The top 8 headlines you might have missed / Haaretz Newsline, July 18
Top Syria officials killed in suicide bomber attack; Tel Aviv to offer free Wi-Fi across the city; Haaretz.com brings you the top headlines from Isreal, the Middle East and the Jewish World.
Top Syrian government officials were killed or wounded in an attack by a suicide bomber during a meeting of government ministers and heads of security agencies in Damascus Wednesday. Syrian state television reported that Defense Minister Daoud Rajha and Assad's brother-in-law Assef Shawkat, the country's deputy defense minister, were killed in the attack. Syria's Interior Minister Mohammed Ibrahim al-Shaar was reported injured.
The final results in Libya's first free nationwide vote in half a century released Tuesday, placed a liberal alliance ahead of other parties, leaving Islamists far behind. However, each side is already trying to build a coalition with independents.
Opposition leader MK Shelley Yacimovich (Labor) called Wednesday morning on Benjamin Netanyahu to move up elections, in the wake of Kadima's withdrawal from the unity government and the disagreement over the legislation of a new ultra-Orthodox IDF draft law.
Israel's High Court of Justice to hear Wednesday a petition demanding an IDF criminal investigation into the death of a Palestinian woman during a demonstration in the West Bank village of Bil'in. Conflicting accounts of the cause of her death quickly surfaced: Family members insisted she died in a Ramallah hospital from tear gas inhalation, while the Israel Defense Forces alleged she never took part in the demonstration and died of a form of cancer.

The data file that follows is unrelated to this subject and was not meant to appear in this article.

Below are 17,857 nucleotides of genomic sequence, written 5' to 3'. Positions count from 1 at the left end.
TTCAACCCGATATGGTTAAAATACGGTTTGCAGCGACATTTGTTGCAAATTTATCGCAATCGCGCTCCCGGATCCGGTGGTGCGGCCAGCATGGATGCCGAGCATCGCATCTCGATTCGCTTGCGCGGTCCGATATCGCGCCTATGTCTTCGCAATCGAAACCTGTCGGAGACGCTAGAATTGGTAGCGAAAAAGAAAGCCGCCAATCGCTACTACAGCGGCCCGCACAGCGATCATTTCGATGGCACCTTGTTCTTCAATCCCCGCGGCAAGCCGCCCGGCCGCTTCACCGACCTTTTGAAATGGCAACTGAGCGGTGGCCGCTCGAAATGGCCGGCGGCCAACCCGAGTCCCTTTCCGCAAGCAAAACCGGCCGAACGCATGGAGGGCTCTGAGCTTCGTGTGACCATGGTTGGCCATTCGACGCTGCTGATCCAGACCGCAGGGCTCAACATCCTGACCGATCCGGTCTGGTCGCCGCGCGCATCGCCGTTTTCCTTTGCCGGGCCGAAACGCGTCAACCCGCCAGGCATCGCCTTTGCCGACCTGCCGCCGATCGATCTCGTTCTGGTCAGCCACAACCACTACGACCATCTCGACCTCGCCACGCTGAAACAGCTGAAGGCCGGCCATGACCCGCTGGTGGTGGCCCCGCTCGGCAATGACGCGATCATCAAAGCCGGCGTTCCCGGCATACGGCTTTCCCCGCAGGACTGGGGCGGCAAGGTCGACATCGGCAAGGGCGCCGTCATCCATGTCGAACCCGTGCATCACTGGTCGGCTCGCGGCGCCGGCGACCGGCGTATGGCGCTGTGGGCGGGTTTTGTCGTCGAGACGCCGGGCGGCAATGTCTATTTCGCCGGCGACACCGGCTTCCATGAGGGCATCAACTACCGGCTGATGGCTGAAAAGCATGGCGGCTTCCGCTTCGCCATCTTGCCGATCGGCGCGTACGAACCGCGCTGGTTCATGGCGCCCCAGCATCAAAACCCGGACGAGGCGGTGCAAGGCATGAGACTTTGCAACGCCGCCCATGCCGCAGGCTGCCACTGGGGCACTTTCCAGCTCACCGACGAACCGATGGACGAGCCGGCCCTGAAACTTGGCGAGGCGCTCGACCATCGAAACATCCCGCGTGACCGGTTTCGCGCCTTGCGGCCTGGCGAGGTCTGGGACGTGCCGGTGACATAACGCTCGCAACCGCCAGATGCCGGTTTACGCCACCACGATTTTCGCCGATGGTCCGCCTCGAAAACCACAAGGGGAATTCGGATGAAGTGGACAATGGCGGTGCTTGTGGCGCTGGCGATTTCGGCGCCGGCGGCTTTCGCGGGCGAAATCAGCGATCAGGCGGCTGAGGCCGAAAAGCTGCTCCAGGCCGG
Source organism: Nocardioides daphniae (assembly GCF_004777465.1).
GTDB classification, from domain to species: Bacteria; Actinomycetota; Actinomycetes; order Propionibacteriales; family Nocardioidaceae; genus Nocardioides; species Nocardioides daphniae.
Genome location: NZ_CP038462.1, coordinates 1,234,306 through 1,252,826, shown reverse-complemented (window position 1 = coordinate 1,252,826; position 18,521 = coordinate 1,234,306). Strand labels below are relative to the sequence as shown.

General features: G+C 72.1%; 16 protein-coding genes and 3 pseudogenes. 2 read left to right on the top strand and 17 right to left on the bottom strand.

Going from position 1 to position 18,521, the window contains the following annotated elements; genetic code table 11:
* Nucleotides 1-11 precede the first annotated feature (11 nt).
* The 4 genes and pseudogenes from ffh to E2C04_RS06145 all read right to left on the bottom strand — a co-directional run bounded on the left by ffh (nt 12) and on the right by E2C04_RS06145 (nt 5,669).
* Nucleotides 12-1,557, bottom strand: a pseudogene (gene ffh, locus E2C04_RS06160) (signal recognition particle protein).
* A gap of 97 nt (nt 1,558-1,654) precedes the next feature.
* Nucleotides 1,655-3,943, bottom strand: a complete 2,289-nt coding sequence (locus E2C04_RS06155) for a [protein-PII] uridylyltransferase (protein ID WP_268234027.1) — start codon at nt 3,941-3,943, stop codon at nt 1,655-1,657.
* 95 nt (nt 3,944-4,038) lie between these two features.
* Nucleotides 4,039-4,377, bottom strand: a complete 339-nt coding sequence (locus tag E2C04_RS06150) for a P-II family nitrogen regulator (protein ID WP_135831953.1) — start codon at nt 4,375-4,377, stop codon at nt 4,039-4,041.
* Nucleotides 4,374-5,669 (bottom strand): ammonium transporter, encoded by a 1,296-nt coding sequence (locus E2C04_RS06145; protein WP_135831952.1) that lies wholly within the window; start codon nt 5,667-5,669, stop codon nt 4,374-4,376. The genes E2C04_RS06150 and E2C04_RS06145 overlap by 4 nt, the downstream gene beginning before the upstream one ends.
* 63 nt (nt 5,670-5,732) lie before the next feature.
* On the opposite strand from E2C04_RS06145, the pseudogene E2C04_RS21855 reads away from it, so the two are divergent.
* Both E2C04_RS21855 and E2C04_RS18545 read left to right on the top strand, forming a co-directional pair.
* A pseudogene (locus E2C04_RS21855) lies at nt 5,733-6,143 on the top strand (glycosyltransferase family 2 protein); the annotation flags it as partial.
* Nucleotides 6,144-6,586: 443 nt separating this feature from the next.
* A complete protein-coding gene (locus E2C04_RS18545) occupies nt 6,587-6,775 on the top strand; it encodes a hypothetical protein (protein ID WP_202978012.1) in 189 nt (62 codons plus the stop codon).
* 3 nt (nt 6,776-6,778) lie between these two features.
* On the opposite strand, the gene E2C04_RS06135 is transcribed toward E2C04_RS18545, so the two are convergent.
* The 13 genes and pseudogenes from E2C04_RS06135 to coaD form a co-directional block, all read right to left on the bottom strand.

A senior Israeli jurist has been appointed to serve as the senior legal adviser and criminal justice coordinator of the UN Security Council’s main anti-terror body, the Counter Terrorism Executive Directorate (CTED), A move certain to challenge existing anti-UN stereotypes.
Hungarian authorities have arrested alleged Nazi war criminal Laszlo Csatary in Budapest, Hungarian news agency MTI reported Wednesday. Csatary was the police chief of Kosice during World War II and, in the spring of 1944, allegedly played a key role in the deportation of 15,700 Jews to the Auschwitz death camp.
Remnants of an ancient port, where warships may have docked 2,300 years ago, have been uncovered in Acre, the Israel Antiquities Authority announced. The port installations date back to the Hellenistic period - the 2nd and 3rd centuries B.C.E.
The Tel Aviv municipality plans to make free wireless Internet available all over the city. The municipal finance committee voted Tuesday to allocate NIS 6 million to the initiative. The full city council is expected to give the plan a green light at its next meeting. The decision comes after a successful pilot program that provided free, unlimited Internet usage on Ben-Gurion Boulevard and at the Gordon Beach for the past year.
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